• Create Partnerships

  • Build Trust

  • Share Ideas

Within east to west, when we meet with a child, young person or family for the first time, our key focus is on creating a partnership (relationship). These partnerships are the foundation on which everything else is built and need to be constantly worked on, developed and underpinned. Rockwell makes the point that strong relationships sustain teams, especially when things get difficult – which they will.

When we’re working face to face with an individual or group trust is vital. One of east to west’s ethos words is integrity – the quality of being honest and having strong moral principles – which is something we bring to all the relationships we build. Part of this is trust. Can our team be trusted to ‘hold’ whatever a child, young person or family is sharing and do the right thing with it, e.g. just listen, share a safeguarding concern or help them understand and resolve what’s happened/ing.

Trust is an interesting thing as it takes a long time to build and can be broken quickly. This is why it has to be built on the solid ground of partnership where the relationship is underpinned and can be sustained, even in difficult situations.

Rockwell’s final point is about sharing ideas. As highlighted above, this is about building on what’s gone before. You can only share ideas that are effective and lifechanging if there is a foundation and trust. Sharing ideas is also about ownership – who owns the idea and who is responsible for its outworking. I’m reminded of a situation one of our team had in school (referenced in the last newsletter), where the young person was struggling with her maths teacher. A small change, which she owned, was around her attitude and smiling at the staff member when she entered their classroom. This change transformed her experience of this particular lesson and ultimately had a positive impact on the rest of her schooling.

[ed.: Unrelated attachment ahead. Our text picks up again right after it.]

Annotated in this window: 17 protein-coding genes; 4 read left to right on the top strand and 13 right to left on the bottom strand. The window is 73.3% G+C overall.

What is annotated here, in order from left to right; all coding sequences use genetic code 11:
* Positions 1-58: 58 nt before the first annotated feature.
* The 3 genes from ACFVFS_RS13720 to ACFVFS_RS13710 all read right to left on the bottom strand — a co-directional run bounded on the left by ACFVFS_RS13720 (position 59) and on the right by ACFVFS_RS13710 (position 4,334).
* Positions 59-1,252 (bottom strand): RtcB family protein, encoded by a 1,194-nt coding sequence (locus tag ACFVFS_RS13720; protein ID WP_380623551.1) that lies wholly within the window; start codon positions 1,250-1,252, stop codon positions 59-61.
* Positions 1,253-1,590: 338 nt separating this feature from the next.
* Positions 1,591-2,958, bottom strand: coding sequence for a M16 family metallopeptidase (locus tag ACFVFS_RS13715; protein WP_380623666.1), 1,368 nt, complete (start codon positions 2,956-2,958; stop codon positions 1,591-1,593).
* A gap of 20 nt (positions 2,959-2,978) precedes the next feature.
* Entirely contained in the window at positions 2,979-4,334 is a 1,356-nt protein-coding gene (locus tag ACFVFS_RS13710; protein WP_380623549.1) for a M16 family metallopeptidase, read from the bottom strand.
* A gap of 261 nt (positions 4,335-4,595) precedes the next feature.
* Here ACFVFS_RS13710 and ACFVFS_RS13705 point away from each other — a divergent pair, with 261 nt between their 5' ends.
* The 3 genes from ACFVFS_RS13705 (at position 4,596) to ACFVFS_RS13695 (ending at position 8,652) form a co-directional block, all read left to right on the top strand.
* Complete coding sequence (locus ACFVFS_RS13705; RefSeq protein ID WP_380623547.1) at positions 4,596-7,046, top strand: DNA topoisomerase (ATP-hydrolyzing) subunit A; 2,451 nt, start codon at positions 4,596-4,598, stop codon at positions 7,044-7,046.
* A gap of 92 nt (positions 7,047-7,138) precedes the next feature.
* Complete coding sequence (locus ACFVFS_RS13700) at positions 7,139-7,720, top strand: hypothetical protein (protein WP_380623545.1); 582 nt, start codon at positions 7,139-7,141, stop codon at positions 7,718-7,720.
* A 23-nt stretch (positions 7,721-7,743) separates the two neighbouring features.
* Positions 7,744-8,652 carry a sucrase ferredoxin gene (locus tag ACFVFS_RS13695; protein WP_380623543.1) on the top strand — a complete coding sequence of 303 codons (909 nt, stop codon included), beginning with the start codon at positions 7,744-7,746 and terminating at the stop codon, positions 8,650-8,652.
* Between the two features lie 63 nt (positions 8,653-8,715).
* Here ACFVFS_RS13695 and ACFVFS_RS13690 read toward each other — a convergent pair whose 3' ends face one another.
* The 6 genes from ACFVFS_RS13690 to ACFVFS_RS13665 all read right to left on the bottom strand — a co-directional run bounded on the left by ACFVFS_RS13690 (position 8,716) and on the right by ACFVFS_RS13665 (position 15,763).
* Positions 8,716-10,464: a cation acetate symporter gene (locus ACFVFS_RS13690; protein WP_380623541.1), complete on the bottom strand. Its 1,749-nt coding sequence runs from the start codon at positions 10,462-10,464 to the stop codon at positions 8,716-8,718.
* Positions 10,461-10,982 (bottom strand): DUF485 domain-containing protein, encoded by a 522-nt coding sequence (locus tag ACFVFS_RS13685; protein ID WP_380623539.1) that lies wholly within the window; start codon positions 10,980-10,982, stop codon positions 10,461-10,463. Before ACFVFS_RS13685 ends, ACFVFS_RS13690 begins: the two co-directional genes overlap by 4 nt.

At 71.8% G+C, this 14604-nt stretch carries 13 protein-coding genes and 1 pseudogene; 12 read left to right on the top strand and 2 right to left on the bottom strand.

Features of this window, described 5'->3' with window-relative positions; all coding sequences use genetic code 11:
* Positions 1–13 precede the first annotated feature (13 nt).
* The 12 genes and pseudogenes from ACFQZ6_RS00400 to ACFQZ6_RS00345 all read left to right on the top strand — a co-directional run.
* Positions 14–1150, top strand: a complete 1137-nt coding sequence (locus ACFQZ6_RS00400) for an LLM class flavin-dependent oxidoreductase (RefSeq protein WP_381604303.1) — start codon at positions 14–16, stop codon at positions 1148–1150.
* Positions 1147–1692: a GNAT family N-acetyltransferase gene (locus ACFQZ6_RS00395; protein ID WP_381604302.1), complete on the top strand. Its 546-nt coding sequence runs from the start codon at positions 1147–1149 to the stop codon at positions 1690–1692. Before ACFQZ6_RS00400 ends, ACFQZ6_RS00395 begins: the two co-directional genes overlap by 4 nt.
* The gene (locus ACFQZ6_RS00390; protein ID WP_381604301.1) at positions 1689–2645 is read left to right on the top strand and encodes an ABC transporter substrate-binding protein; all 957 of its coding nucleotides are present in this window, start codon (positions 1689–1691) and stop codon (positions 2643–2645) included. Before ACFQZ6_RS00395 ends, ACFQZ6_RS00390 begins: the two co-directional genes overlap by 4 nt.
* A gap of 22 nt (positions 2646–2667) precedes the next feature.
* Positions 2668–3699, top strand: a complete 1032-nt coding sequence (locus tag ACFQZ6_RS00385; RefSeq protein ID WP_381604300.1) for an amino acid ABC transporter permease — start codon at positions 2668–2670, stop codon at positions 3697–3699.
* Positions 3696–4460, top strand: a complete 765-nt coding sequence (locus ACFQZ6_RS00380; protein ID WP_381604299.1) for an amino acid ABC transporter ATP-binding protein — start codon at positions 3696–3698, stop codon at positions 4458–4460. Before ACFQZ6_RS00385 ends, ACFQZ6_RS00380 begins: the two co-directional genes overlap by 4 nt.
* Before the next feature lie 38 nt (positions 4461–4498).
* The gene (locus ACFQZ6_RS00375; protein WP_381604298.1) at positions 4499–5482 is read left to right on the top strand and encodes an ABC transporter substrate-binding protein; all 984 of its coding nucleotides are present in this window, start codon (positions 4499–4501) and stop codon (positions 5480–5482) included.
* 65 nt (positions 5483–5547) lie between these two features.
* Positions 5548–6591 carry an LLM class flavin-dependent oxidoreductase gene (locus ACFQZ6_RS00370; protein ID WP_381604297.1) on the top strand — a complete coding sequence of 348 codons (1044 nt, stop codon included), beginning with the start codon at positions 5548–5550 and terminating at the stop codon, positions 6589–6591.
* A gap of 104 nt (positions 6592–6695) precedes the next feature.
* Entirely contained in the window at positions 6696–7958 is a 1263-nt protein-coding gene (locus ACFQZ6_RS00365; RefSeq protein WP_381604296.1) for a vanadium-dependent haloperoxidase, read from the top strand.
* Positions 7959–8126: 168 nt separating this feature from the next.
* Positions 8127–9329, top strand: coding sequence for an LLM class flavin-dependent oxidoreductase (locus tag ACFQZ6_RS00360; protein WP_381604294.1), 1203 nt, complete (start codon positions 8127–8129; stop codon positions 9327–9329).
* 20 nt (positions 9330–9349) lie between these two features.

As we come, back to where we started and how young people are witnessing relationships, we know that those who come into contact with east to west are treated differently to those they see on TV – not romantically, but rather they witness and experience how relationships should be conducted and how people are meant to be valued and treated.

This month, we’d ask you to pray for our team as they head back into school.

Please pray in particular for Naomi (Hinchley Wood), Rajvinder (Iver Infant/Junior), Clare (Sunbury Manor) and Irum (Bishop Wand) as they start with east to west. Please also remember Eliz as she moves from Iver to focus purely on Emerge and Adele as she starts a new project at Jubilee High School, in Addlestone.

Malcolm Bateman

We’d also ask you to pray for the family of Malcolm Bateman. Some of you may know Malcolm, who has been part of the east to west family for a long time, volunteering his skills and talents to help grow and develop east to west financial side. Malcolm passed away over the summer holidays after a short illness. Please pray for his friends and family as they come to terms with what’s happened and look to the future.